A Short Biographical Dictionary of English Literature/Waller, Edmund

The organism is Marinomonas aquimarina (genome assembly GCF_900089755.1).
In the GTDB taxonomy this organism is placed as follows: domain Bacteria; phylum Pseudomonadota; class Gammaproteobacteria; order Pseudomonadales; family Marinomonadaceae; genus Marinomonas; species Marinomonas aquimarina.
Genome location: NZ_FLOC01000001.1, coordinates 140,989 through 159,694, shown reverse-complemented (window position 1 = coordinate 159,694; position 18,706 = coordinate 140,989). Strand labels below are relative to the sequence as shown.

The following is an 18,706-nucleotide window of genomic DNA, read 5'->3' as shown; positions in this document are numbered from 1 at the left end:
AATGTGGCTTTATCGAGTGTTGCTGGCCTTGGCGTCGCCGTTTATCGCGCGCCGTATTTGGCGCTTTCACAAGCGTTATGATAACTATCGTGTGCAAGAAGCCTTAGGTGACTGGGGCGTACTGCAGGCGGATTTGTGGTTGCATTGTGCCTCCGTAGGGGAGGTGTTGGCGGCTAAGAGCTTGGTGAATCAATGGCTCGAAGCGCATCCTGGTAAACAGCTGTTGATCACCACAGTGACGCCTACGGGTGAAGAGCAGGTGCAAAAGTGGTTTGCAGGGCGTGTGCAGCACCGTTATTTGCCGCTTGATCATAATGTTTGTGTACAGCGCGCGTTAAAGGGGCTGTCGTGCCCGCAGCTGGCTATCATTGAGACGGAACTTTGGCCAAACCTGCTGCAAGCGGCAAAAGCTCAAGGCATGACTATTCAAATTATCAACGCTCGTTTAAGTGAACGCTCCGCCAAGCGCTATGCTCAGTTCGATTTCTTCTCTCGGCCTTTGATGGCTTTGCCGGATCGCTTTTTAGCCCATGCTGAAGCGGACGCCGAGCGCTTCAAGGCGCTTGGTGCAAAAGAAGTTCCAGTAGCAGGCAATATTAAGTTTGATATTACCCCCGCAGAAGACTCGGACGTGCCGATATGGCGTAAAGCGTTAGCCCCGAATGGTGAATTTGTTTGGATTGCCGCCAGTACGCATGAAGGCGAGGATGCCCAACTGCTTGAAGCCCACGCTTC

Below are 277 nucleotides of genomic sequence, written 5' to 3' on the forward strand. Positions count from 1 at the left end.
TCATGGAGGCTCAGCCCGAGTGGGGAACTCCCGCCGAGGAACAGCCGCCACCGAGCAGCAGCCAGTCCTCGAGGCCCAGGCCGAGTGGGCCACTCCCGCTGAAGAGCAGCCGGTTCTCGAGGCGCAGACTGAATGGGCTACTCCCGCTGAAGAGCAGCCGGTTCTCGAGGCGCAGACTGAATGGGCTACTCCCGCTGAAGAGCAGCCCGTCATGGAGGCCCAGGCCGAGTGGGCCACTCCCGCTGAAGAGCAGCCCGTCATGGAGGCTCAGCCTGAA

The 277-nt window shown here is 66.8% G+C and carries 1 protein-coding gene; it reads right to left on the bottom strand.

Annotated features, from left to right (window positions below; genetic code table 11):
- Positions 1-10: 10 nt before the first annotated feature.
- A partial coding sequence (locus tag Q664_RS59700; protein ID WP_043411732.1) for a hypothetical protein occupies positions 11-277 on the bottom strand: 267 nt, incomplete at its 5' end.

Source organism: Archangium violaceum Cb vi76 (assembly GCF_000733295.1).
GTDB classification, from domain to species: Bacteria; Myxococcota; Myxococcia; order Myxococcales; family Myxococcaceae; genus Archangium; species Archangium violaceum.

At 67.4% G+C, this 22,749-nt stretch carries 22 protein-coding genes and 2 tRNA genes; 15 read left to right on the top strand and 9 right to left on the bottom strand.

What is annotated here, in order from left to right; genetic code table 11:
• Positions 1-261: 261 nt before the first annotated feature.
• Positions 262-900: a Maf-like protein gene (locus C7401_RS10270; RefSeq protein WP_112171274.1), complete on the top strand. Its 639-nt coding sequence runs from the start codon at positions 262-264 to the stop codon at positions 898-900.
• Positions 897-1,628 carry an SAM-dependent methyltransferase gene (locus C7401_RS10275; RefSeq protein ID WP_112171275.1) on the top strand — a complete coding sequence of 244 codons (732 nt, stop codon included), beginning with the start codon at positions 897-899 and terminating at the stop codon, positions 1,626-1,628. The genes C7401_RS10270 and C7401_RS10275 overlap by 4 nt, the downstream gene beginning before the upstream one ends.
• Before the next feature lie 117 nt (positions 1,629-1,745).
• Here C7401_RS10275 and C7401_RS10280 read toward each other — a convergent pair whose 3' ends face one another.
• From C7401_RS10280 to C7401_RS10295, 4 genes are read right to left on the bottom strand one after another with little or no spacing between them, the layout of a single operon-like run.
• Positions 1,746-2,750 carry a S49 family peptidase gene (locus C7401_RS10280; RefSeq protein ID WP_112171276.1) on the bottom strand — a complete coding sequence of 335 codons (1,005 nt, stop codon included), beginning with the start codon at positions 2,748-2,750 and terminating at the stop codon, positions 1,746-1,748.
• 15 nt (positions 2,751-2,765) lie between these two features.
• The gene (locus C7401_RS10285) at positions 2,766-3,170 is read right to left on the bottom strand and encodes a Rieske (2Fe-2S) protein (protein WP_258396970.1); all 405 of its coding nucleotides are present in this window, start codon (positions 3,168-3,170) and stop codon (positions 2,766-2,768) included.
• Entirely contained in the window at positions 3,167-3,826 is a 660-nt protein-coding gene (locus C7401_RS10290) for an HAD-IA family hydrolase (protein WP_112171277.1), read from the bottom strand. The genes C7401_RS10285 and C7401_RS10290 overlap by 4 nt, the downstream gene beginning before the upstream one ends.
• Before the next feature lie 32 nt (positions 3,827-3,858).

Waller, Edmund (1606-1687). -- Poet, b. at Coleshill, Herts, and ed. at Eton and Camb., belonged to an old and wealthy family, and in early childhood inherited the estate of Beaconsfield, Bucks, worth £3500 a year. He was related to John Hampden, and was distantly connected with Oliver Cromwell, his own family, however, being staunch Royalists. He studied law at Lincoln's Inn, and at the age of 16 became a member of Parliament, in which he sat for various constituencies for the greater part of his life, and in which his wit and vivacity, as well as his powers of adapting his principles to the times, enabled him to take a prominent part. In 1631 he added to his fortune by marrying Anne Banks, a London heiress, who d. in 1634, and he then paid assiduous but unsuccessful court to Lady Dorothea Sidney, to whom, under the name of Sacharissa, he addressed much of his best poetry. Though probably really a Royalist in his sympathies, W. supported the popular page 393cause in Parliament, and in 1641 conducted the case against Sir Francis Crawley for his opinion in favour of the legality of ship-money. His speech, which was printed, had an enormous circulation and brought him great fame. Two years later, however, he was detected in a plot for seizing London for the King, was expelled from the House, fined £10,000, and banished. On this occasion he showed cowardice and treachery, humiliating himself in the most abject manner, and betraying all his associates. He went to the Continent, living chiefly in France and Switzerland, and showing hospitality to Royalist exiles. Returning by permission in 1652 he addressed some laudatory verses, among the best he wrote, to Cromwell, on whose death nevertheless he wrote a new poem entitled, On the Death of the late Usurper, O.C. On the Restoration the accommodating poet was ready with a congratulatory address to Charles II., who, pointing out its inferiority as a poem to that addressed to Cromwell, elicited the famous reply, "Poets, Sire, succeed better in fiction than in truth." The poem, however, whatever its demerits, succeeded in its prime object, and the poet became a favourite at Court, and sat in Parliament until his death. In addition to his lighter pieces, on which his fame chiefly rests, W. wrote an epic, The Summer Islands (Bermudas), and a sacred poem, Divine Love. His short poems, such as "On a Girdle," often show fancy and grace of expression, but are frequently frigid and artificial, and exhibit absolute indifference to the charms of Nature. As a man, though agreeable and witty, he was time-serving, selfish, and cowardly. Clarendon has left a very unflattering "character" of him. He m. a second time and had five sons and eight daughters.